Make Islamic State Go Broke
Among the many challenges that the terrorists of Islamic State pose is that they happen to be first-rate moneymen. David Cohen, a Treasury Department official, said in a speech yesterday that Islamic State "has amassed wealth at an unprecedented pace."
The Sunni extremist group, which has been murdering and raping its way across Syria and Iraq, now collects about $1 million a day from oil sales. It also earns cash though extortion, ransom, bank robbery, looting and prostitution. And then there are the abundant wheat fields, flour mills and water supplies it controls. All told, Cohen said, the group's revenue amounts to tens of millions of dollars per month.
Disrupting that cash flow won't be easy. Unlike al-Qaeda, from which it split several months ago, Islamic State isn't heavily dependent on wealthy foreign donors or the international financial system. It collects most of its money locally, in cash, making it much harder to track.
But choking off its funding is essential to stabilizing the broader Middle East. The first step is slowing the group's illicit oil trade. Islamic State now controls about a dozen oil fields. It sells steeply discounted crude to traders -- mostly Kurdish and Turkish -- who then sell it to refiners at a markup. There's no shortage of demand for the resulting product: Even Bashar al-Assad, the Syrian dictator Islamic State is putatively trying to topple, is a customer.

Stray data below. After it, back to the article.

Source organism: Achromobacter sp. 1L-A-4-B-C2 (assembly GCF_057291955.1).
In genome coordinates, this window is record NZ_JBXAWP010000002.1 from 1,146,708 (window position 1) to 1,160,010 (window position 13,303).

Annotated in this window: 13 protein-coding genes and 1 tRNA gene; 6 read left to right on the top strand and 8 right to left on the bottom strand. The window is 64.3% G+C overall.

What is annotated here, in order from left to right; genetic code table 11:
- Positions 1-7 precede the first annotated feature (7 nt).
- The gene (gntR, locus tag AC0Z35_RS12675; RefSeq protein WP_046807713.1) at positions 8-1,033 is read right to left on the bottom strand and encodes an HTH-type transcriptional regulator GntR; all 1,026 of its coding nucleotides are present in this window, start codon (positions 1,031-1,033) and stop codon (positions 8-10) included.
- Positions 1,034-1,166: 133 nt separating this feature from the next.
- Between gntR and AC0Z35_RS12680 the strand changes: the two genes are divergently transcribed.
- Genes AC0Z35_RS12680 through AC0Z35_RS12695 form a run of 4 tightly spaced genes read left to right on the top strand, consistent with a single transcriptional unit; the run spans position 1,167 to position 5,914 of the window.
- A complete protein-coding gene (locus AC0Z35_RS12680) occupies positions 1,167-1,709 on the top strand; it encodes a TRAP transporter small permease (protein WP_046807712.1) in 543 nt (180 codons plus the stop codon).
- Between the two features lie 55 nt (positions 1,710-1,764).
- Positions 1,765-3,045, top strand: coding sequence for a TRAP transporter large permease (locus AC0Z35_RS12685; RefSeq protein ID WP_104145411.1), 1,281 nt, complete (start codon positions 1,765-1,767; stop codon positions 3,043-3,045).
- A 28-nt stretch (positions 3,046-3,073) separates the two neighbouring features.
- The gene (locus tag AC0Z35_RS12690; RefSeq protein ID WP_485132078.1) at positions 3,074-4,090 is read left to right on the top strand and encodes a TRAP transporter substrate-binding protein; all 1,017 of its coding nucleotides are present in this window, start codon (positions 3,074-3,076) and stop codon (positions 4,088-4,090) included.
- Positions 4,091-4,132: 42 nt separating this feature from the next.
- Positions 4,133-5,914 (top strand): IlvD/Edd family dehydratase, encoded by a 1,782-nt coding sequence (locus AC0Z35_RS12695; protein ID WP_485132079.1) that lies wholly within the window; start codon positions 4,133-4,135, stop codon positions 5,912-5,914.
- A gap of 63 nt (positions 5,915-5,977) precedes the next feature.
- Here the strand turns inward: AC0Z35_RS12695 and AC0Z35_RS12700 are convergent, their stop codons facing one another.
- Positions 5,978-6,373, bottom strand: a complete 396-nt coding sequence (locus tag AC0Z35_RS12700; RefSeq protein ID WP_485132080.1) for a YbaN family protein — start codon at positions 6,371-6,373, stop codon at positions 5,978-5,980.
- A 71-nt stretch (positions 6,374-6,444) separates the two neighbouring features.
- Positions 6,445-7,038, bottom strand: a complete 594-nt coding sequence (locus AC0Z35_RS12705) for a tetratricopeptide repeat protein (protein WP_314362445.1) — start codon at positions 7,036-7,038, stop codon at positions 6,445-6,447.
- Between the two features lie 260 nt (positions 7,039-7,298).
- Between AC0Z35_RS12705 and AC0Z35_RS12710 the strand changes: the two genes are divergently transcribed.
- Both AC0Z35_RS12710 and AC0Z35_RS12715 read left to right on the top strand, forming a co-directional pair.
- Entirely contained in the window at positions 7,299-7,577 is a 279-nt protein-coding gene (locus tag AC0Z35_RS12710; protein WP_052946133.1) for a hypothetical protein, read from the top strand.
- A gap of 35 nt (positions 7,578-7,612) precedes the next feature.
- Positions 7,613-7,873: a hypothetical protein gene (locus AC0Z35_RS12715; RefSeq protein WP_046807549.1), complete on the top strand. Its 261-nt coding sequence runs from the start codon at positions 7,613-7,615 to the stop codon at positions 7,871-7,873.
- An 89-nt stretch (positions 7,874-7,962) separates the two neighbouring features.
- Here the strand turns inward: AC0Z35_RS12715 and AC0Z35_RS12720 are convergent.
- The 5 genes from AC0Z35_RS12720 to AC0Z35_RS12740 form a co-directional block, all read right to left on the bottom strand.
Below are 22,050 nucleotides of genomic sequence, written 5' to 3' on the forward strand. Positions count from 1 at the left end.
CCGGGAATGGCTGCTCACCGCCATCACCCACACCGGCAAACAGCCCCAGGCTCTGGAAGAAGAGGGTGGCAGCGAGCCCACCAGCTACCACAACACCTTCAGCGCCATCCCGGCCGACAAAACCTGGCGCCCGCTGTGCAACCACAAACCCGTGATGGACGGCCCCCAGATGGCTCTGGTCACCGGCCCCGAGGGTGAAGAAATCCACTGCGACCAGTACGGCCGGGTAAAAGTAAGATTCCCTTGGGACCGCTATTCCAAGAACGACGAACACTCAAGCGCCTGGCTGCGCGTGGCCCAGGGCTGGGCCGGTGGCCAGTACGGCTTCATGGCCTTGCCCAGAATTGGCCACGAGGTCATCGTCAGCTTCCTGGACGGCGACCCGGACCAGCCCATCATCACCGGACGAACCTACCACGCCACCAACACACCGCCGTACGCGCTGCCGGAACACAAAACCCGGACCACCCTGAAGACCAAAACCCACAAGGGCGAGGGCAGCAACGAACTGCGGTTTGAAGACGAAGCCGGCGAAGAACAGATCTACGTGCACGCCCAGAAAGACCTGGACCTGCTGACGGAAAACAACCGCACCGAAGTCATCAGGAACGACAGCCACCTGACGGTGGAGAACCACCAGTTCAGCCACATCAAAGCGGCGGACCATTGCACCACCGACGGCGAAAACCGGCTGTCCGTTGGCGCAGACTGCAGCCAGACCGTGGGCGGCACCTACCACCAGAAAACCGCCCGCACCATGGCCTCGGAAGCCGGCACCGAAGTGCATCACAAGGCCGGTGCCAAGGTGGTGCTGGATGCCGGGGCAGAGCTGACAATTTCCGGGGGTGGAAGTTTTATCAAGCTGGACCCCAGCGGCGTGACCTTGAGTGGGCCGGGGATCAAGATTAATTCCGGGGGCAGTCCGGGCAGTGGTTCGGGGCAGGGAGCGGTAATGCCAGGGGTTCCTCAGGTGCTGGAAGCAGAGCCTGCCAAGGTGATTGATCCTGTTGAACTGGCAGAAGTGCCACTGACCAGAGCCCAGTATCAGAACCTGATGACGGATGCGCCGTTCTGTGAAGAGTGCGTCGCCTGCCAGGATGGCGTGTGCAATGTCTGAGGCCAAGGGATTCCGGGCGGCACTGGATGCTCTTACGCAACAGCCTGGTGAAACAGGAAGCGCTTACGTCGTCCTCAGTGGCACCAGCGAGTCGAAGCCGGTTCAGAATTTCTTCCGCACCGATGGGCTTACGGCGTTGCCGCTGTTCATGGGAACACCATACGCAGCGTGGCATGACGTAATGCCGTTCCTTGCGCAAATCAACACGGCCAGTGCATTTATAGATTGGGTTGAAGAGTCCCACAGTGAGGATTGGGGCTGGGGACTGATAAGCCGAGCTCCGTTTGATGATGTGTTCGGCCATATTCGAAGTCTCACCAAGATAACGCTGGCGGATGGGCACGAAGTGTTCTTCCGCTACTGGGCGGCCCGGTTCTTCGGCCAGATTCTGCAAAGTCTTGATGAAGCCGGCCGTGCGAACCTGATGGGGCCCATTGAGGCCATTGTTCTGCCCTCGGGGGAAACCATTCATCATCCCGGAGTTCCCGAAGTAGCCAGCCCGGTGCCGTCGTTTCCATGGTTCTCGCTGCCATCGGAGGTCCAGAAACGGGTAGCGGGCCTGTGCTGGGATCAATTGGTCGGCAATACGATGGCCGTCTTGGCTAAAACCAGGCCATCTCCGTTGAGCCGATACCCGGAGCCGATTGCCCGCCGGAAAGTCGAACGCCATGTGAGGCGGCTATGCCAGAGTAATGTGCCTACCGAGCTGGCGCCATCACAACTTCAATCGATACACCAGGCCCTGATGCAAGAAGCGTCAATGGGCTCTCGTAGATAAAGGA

The U.S. and its allies have been working to upset this economy, partly by bombing Islamic State's refining equipment. A longer-term solution will require getting Turkish and Kurdish leaders to crack down on long-tolerated smuggling routes. Cohen also announced an ambitious effort to identify the middlemen who receive Islamic State's oil. The goal is to pressure all the institutions they do business with -- insurance companies, banks, lenders, licensing agencies -- to cut them off.
Ending Islamic State's other revenue streams may prove harder still. Disrupting its extortion rackets will require uprooting the group from its strongholds, which will in turn require both a persistent allied bombing campaign and a more competent effort from Iraqi security forces. Other countries should be pressured to stop paying ransoms to rescue their kidnapped citizens. And, perhaps most important, if Iraq's Shiite leadership gave Sunnis more of a say in the country's government, they'd have less of an incentive to tolerate Islamic State.
In the long term, there are two powerful factors working against Islamic State's expansive ambitions. First, its wealth isn't enough to sustain even basic services for the population it now rules (Cohen noted that the Iraqi government's budget for the territory the group controls is more than $2 billion a year). Second, operating an all-cash caliphate will only get harder, especially if the group hopes to expand internationally.
Crushing Islamic State's novel business model may well require more "innovative strategies" from financial regulators, as Cohen said. It will also require a lot of old-fashioned persistence.
--Editors: Timothy Lavin, Michael Newman.
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David Shipley at firstname.lastname@example.org